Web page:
Chesterton Tribune



Utility board votes to make the two Liberty schools customers

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The Liberty Intermediate and Elementary schools are now just one more vote away from becoming customers of the Chesterton Utility.

At its meeting Monday night, the Utility Service Board voted unanimously to approve a sanitary sewer user agreement under which the Utility would provide service to the two schools, located on C.R. 900N in unincorporated Liberty Township.

The agreement now goes to the Duneland School Board for its approval.

Under the terms of the agreement, DSC will install and maintain at its own cost a force main connecting to the Fox Chase subdivision, located west of Meridian Road and serviced by a lift station constructed a couple of years ago by the Utility off C.R. 900N just west of Ind. 49.

The Utility will waive all tap-on, inspection, and administrative fees associated with DSC’s tie-in to the Chesterton sanitary sewer system and will be billed the following: treatment rate per 1,000 gallons of $4.27; user charge per three-inch meter per month of $308; and a debt service charge per EDU of $42.61, to be reduced to $35.51 after 2021.

DSC, which had been a customer of the Damon Run Conservancy District, approached the Service Board late last year to request a tie-in, after the Duneland School Board formally terminated its relationship with Damon Run. That break followed Valparaiso City Utilities’ acquisition of the Damon Run infrastructure and its declaration of a 10-mile service territory outside of the city’s corporate limits.

The Chesterton Utility is challenging that territory declaration before the Indiana Utility Regulatory Commission, on the ground that Valpo’s 10-mile service territory encroaches on Chesterton’s four-mile territory, declared by the Town Council by ordinance five years ago.

“Welcome, Duneland Schools,” Member Scott McCord said.

President Larry Brandt, for his part, thanked Superintendent Dave Ryan and Associate Town Attorney Chuck Parkinson for their “outstanding” work on the agreement.

Meanwhile, Ryan told the Service Board that staff is working on the dispute. “Time continues to be spent with lawyers and engineers on moving forward with the Valpo/DRCD territorial issue,” he said. “Our attorneys sent a settlement proposal offer to Valpo on Dec. 20. We have not yet heard a response back.”


In Review

In other business, Ryan told members that financials presented to the Service Board for December and 2019 are preliminary and may yet change somewhat.

As they stand, however, the Utility ran a deficit in December of $341,394.02 and in full-year 2019 a surplus of $965,934.42: that latter figure exceeds projection by $555,956.42 or more than 100 percent. By the same token, the Utility’s total operating expenses last year were $145,327.63 less than the $2,677,893 than originally projected.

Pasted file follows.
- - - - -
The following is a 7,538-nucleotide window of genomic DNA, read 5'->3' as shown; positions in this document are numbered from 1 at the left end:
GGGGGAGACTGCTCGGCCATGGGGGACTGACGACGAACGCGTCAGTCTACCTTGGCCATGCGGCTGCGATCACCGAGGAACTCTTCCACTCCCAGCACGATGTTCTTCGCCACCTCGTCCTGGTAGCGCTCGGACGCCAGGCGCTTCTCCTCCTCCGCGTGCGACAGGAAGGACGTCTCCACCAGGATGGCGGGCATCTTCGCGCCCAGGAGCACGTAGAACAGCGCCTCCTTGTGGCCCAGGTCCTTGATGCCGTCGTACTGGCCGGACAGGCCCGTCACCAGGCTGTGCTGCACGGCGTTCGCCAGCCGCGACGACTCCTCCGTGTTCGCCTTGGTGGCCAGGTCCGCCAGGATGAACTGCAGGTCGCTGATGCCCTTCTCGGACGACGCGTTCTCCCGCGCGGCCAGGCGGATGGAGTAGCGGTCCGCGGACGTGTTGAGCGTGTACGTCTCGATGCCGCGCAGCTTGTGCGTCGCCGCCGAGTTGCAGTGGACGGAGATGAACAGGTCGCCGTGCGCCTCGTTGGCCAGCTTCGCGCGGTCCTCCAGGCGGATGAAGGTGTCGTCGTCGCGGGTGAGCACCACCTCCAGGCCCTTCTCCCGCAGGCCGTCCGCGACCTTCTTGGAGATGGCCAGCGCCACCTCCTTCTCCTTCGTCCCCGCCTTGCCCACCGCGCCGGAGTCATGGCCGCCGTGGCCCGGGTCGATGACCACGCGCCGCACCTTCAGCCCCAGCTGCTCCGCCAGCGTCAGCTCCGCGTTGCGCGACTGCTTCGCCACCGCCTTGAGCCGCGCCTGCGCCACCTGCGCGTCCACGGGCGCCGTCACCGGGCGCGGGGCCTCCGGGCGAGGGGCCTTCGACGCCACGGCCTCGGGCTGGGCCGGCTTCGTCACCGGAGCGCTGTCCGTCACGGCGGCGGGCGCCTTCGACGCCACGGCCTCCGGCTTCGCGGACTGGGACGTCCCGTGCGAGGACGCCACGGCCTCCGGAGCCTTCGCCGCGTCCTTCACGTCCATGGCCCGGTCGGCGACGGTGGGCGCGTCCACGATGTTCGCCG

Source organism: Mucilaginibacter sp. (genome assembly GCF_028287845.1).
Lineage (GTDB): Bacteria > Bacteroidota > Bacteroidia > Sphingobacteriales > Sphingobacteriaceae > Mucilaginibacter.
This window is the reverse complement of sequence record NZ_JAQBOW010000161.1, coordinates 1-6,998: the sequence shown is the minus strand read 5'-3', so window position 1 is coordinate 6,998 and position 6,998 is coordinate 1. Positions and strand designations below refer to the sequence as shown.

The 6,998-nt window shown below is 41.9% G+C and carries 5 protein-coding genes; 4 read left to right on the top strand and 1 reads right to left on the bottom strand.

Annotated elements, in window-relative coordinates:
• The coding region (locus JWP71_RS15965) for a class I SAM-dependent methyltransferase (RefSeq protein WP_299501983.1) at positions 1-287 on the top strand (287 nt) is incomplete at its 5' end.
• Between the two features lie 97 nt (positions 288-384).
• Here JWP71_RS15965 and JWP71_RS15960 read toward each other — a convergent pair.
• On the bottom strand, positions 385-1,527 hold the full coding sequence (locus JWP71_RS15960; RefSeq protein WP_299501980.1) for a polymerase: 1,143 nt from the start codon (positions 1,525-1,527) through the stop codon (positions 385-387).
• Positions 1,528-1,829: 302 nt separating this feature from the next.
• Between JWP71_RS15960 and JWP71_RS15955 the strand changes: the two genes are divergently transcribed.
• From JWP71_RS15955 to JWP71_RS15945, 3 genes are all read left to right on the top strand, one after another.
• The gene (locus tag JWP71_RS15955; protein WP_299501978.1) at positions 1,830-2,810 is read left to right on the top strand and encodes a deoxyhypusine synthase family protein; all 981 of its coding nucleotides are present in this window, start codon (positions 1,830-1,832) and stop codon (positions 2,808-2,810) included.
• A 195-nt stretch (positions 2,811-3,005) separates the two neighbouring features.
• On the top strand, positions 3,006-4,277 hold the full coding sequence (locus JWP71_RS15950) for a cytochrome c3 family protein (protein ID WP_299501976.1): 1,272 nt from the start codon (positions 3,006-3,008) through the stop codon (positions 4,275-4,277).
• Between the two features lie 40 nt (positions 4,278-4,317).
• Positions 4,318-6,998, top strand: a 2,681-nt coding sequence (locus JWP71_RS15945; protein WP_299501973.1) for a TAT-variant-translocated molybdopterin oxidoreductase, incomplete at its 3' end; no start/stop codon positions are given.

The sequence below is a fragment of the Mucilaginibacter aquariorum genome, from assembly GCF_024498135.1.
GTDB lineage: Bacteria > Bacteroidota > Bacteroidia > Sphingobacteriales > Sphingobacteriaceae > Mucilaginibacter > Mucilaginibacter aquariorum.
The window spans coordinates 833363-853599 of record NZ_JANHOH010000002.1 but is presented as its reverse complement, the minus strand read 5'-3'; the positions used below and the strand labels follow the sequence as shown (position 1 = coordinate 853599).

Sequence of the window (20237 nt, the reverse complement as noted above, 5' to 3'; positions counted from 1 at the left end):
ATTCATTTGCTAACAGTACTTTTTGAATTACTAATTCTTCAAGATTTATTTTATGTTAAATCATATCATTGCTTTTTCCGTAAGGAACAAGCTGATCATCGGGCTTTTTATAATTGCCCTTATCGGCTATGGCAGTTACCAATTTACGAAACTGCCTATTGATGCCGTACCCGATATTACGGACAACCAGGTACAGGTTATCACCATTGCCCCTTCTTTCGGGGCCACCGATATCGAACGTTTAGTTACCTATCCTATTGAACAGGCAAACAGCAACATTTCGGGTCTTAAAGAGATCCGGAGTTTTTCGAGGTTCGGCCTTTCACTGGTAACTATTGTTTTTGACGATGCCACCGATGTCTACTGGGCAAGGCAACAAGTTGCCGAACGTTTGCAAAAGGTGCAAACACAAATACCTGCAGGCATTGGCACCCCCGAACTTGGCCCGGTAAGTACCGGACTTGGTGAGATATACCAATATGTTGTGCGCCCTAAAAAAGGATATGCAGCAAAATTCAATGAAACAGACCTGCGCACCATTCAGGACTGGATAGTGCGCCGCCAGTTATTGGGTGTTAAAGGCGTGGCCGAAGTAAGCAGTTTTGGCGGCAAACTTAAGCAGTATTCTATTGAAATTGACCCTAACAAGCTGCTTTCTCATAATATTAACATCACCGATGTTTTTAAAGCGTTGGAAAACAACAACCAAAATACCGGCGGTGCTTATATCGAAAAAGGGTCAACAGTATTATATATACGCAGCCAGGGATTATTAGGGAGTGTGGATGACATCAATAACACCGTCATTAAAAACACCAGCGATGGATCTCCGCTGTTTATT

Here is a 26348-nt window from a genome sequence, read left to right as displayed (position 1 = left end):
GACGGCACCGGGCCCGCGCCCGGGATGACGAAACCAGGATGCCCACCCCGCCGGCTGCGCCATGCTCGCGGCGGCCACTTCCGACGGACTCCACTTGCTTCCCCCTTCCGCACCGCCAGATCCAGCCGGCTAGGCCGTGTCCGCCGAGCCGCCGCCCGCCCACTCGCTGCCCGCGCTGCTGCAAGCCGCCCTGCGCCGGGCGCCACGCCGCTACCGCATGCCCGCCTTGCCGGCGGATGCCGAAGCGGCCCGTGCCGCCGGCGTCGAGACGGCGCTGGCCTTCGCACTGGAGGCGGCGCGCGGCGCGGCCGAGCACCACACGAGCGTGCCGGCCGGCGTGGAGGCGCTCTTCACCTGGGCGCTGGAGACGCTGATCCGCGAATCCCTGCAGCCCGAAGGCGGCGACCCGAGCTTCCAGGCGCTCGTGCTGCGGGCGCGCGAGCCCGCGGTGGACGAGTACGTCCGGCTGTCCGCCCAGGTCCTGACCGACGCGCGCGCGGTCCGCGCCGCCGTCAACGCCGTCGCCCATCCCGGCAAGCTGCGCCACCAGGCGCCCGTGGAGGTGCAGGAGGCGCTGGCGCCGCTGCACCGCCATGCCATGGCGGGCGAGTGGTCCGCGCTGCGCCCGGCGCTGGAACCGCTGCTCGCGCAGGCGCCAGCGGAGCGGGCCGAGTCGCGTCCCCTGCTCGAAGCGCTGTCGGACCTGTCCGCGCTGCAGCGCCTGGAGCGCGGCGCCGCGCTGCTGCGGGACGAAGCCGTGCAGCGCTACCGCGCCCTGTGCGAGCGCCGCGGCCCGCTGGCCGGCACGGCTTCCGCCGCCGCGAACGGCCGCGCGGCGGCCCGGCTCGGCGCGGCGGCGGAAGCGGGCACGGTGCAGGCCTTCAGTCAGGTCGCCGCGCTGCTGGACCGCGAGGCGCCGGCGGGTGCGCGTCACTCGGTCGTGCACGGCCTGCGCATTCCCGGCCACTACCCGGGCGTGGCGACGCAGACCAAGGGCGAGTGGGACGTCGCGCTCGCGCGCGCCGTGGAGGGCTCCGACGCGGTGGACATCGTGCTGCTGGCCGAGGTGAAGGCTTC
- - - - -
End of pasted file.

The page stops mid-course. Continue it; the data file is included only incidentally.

“If I read this correctly, pending any major changes, we ended the year well in the positive,” Brandt noted.

“Absolutely,” Ryan replied. “We had a great year.”

In 2019 Chesterton used 58.61 percent of its 3,668,000 gallon per day (gpd) allotment of the wastewater treatment plant; Porter, 56.72 percent of its 851,000 gpd allotment; the Indian Boundary Conservancy District, 73.78 percent of its 81,000 gpd allotment; and the plant as a whole, 58.56 percent of its capacity.

The plant treated 980,567,000 gallons in 2019, for an average daily flow of 2,694,083 gallons: 13 percent more than in 2018. There was one bypass, in September, which saw 8.19 inches of rain, the most of any month. A total of 45.90 inches of rain fell in 2019, compared to 41.71 inches in 2018 and 41.33 inches in 2017.

Even with all the rain, even with the 13 percent increase in daily average usage, the wastewater plant is still only operating at 59 percent of its capacity, Brandt observed. “That’s amazing,” he said. “That’s absolutely amazing.”

2020 Budget

Members also voted unanimously to approve the 2020 budget as submitted by Ryan.

That budget projects total revenues of $4,655,504; debt service of $1,361,191; total operating revenue of $3,294,313; expenses of $2,741,997; and surplus of $552,316.

Both Brandt and Member Andy Michael praised Ryan for the clarity, detail, comprehensiveness, and rigor of the budget documents.

“In all the budgets we’ve gotten over the last 20-plus years, this is probably the more comprehensive and understandable one we’ve ever had,” Michael said.

Last Thought

McCord took a moment at the end of the meeting to express his gratitude to the Town Council for re-appointing both himself and Brandt to the Service Board.

“Thank you for the confidence,” McCord said. “Hopefully we can continue to do the job you expect of us.”


Posted 1/21/2020




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